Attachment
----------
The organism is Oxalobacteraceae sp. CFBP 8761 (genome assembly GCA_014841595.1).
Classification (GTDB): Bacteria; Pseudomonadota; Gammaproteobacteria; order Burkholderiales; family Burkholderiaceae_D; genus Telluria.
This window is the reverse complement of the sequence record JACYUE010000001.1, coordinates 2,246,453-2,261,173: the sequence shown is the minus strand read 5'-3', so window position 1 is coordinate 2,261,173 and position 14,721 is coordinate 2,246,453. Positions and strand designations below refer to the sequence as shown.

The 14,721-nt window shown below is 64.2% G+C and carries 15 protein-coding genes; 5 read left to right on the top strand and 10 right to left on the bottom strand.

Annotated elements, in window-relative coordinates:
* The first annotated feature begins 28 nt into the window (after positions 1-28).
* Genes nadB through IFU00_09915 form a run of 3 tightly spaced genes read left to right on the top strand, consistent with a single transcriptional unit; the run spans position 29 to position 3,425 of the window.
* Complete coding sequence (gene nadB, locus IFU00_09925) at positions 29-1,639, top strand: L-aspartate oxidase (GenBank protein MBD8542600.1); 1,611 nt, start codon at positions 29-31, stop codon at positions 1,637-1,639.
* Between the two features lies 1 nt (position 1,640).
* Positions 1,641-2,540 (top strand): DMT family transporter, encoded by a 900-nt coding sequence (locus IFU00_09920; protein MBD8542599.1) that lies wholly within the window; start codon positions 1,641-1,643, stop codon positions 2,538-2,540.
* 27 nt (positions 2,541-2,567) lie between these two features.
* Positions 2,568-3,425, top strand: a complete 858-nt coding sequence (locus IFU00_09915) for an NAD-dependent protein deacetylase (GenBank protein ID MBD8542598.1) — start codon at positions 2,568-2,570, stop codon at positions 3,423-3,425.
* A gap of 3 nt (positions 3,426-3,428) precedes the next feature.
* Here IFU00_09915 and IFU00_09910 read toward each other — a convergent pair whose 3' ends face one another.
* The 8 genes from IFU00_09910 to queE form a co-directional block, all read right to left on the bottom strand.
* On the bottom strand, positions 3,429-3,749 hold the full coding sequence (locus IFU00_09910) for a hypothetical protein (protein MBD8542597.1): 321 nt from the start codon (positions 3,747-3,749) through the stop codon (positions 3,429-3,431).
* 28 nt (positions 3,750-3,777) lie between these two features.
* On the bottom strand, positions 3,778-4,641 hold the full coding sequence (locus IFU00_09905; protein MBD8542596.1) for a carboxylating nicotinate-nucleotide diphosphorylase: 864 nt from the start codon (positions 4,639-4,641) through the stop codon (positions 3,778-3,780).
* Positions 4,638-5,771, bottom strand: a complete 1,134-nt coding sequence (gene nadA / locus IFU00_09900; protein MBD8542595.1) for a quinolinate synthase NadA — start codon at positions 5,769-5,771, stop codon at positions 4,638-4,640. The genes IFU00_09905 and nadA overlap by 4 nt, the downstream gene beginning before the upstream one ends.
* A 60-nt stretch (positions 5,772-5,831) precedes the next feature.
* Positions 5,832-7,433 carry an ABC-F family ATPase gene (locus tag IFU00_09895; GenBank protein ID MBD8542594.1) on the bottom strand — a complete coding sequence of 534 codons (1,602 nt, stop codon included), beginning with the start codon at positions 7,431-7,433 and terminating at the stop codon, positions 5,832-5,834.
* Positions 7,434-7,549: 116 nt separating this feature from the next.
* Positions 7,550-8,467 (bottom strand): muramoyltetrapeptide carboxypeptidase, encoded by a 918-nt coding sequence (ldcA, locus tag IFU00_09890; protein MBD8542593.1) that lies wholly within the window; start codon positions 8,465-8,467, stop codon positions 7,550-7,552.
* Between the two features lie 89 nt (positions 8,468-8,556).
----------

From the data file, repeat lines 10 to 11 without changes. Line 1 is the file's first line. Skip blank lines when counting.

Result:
* Positions 1,641-2,540 (top strand): DMT family transporter, encoded by a 900-nt coding sequence (locus IFU00_09920; protein MBD8542599.1) that lies wholly within the window; start codon positions 1,641-1,643, stop codon positions 2,538-2,540.
* 27 nt (positions 2,541-2,567) lie between these two features.